The numbers of rounds carried in WWII tanks reflected two things - the smaller caliber of the main gun and also the many different types of rounds available for different applications. Tanks carried HE, armour-piercing, smoke/WP, canister... you get the idea. A tank had many more general uses, in many respects, than a tank has in more recent years. Remember that doctrine wasn't necessarily about tank taking on tanks, but providing support, and that was reflected in the mix.So not enough ammo and you become a defenceless target when it’s exhausted. Too much ammo and you reduce your survivability in the event of a hit.
What’s the “right” amount? How is the same problem dealt with today?
In more recent years, the numbers of rounds have fallen as calibres have increased and rounds had become more specialised; broadly, you might see AP (sabot), a general-purpose HE/HESH, smoke and training. More recently still, because of experience in sandy places, a broader spectrum of rounds has been developed to meet a wider range of needs, such as punching holes in compound walls and killing whomever is inside.
But, for comparison, a 75mm-equipped Sherman would carry 90-104 rounds, according to a quick Google. That dropped to 71 on a 76mm-equipped M4. For comparison a modern M1 with a 120mm gun carries 40 rounds.
The actual numbers of rounds carried in WWII was driven by a number of things. Among them was the desire to always have 'enough', and that was influenced by the reliability or otherwise of the logistics chain. Speak to Africa Korps tankers on that one.
As noted, a lot of casualties were down to poor crew practice - 'poor' being a mix of the exigencies and realities (worries about the supply chain) and discipline (packing the home comforts or not being scrupulously clean). In terms of the latter, note that in recent conflicts cleaning out vehicles came back to the fore. Modellers might like to show lots of spent brass on the floors of APCs but in an IED-rich environment all of that, plus gravel etc., becomes a liability.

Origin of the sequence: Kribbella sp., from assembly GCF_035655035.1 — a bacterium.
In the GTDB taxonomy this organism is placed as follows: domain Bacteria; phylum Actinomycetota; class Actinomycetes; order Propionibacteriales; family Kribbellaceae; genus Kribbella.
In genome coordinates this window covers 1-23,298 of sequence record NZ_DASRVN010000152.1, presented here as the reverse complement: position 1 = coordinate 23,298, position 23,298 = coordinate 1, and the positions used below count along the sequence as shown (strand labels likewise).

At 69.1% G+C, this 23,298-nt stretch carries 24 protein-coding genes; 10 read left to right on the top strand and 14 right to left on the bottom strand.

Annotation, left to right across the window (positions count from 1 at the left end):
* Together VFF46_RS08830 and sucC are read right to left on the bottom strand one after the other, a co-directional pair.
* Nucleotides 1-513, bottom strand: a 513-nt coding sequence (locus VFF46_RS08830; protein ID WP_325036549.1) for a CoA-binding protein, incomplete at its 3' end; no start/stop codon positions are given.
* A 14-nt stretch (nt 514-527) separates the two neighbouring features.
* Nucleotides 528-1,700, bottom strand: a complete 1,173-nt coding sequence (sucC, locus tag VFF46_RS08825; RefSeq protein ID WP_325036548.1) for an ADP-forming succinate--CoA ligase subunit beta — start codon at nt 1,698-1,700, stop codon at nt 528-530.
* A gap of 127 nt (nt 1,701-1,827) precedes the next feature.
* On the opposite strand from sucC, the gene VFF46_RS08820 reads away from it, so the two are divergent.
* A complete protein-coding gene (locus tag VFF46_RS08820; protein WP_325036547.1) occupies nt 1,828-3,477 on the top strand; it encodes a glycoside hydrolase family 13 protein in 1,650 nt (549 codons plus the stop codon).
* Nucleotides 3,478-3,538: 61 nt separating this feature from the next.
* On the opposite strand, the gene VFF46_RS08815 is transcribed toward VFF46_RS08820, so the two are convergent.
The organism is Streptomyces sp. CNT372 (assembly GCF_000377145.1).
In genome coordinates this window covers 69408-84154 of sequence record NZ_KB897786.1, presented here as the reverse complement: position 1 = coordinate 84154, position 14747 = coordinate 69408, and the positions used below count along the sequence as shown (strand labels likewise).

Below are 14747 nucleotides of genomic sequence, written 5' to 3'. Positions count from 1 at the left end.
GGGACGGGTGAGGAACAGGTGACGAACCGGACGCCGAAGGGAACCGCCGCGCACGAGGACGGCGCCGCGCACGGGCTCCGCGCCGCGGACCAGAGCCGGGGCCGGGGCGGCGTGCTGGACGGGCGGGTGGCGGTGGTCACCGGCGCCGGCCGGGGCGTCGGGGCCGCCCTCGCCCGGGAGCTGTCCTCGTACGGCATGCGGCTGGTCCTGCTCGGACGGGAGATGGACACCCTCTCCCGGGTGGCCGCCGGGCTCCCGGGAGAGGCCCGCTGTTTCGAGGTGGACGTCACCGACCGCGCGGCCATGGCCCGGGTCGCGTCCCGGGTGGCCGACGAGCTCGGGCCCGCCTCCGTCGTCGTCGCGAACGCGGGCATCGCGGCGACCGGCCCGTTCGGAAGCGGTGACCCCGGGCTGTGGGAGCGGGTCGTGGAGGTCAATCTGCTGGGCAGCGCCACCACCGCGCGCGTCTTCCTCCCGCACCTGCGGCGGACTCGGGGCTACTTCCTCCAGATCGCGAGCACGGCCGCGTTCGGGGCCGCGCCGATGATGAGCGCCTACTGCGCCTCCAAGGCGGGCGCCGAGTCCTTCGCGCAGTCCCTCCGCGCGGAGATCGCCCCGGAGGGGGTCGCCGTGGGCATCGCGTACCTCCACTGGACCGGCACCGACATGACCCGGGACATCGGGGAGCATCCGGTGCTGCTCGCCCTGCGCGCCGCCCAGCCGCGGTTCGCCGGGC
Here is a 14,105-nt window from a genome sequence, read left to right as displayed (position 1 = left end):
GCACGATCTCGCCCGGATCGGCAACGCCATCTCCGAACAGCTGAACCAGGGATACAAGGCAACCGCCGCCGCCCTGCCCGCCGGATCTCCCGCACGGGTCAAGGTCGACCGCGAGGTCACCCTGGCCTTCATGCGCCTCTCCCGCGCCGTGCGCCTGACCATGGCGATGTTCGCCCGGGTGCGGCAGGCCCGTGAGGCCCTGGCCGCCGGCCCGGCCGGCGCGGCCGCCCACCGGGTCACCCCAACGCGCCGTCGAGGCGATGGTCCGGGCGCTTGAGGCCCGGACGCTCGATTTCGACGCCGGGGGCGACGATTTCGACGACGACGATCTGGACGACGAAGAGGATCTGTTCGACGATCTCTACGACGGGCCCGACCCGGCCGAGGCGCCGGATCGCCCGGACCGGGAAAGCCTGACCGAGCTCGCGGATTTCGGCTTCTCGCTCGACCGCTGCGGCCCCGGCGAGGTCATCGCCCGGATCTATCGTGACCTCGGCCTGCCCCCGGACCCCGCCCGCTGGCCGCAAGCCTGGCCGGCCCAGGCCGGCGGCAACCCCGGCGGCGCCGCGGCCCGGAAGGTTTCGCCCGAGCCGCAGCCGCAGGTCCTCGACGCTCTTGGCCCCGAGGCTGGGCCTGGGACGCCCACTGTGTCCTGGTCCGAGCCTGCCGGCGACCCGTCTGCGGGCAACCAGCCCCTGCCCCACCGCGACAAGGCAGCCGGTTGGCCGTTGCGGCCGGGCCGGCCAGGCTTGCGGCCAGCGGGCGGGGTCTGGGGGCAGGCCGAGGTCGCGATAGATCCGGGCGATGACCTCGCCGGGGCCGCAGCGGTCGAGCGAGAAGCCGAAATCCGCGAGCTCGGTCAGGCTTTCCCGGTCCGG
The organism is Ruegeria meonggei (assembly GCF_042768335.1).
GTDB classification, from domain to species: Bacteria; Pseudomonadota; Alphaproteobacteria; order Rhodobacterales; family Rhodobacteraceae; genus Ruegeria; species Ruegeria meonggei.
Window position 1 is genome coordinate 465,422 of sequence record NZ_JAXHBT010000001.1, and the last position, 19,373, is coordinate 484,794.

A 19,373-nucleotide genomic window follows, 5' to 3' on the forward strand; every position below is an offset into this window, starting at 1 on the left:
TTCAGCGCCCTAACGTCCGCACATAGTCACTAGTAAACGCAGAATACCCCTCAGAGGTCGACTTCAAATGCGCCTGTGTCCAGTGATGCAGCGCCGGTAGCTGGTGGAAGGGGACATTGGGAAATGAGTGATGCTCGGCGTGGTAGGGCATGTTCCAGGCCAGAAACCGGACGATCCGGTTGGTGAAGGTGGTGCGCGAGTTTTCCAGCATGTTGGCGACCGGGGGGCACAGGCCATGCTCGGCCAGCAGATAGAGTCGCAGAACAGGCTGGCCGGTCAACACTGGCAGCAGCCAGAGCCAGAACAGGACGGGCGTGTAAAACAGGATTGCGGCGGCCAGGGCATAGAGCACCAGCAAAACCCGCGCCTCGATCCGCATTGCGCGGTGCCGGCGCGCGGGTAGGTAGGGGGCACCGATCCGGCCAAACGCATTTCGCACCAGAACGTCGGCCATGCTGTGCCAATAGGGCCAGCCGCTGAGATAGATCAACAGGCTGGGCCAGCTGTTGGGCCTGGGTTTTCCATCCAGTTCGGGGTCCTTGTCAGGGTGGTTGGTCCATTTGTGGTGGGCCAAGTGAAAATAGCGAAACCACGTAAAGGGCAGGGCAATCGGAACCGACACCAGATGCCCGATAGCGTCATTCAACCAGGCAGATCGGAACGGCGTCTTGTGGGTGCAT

Wet stowage and stowage below the turret ring were developments that the Allies brought in. That persists in the CR2 to the day and was the sticking-point in terms of upgrading the main armament. Other 120mm-equipped MBTs which use a one-piece round have them partitioned off in the bustle. If the ammunition is hit and cooks off, the crew are still protected within the turret/hull. Getting rounds into the bustle became a favoured way of getting a kill amongst insurgents - a tank out of the battle is a tank out of the battle.
Once the realities of what was going on were identified, casualty rates dropped significantly. For reading, the following is borrowed from Wikipedia. Note the figures for wet-stowage M4s:
Research for tank casualties in Normandy from 6 June to 10 July 1944 conducted by the British No. 2 Operational Research concluded that, from a sample of 40 Sherman tanks, 33 tanks burned (82 percent) and 7 tanks remained unburned following an average of 1.89 penetrations. In comparison, from a sample of 5 Panzer IV's, 4 tanks burned (80 percent) and 1 tank remained unburned, following an average of 1.5 penetrations. The Panther tank burned 14 times (63 percent) from a sample of 22 tanks and following 3.24 penetrations, while the Tiger burned 4 times (80 percent) out of a sample of 5 tanks following 3.25 penetrations. John Buckley, using a case study of the British 8th and 29th Armoured Brigades, found that of their 166 Shermans knocked out in combat during the Normandy campaign, 94 (56.6 percent) burned out. Buckley also notes that an American survey carried out concluded that 65% of tanks burned out after being penetrated. United States Army research proved that the major reason for this was the stowage of main gun ammunition in the vulnerable sponsons above the tracks. A U.S. Army study in 1945 concluded that only 10–15 percent of wet stowage Shermans burned when penetrated, compared to 60–80 percent of the older dry-stowage Shermans.